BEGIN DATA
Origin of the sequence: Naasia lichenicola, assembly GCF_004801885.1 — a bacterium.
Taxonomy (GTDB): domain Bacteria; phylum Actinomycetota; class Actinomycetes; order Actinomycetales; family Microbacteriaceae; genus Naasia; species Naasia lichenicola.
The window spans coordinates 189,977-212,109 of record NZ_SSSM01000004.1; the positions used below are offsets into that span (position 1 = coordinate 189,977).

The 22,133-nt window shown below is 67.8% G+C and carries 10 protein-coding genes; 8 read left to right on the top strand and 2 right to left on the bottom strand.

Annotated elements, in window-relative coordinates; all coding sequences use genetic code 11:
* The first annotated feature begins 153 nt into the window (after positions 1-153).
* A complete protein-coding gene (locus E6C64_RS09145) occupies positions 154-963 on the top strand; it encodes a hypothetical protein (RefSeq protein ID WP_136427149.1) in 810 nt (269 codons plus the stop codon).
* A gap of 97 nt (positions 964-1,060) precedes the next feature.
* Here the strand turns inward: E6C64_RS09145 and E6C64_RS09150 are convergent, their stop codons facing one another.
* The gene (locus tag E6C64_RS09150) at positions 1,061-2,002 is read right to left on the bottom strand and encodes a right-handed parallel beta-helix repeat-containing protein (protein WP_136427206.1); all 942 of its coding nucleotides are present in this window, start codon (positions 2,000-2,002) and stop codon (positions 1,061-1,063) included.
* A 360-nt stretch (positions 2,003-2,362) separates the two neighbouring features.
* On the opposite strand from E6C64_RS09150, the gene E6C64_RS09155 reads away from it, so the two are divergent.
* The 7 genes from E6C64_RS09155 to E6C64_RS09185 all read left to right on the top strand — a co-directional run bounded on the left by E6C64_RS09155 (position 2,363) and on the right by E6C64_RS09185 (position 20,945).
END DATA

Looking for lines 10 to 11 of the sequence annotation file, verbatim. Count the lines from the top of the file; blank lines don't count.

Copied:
* The gene (locus tag E6C64_RS09150) at positions 1,061-2,002 is read right to left on the bottom strand and encodes a right-handed parallel beta-helix repeat-containing protein (protein WP_136427206.1); all 942 of its coding nucleotides are present in this window, start codon (positions 2,000-2,002) and stop codon (positions 1,061-1,063) included.
* A 360-nt stretch (positions 2,003-2,362) separates the two neighbouring features.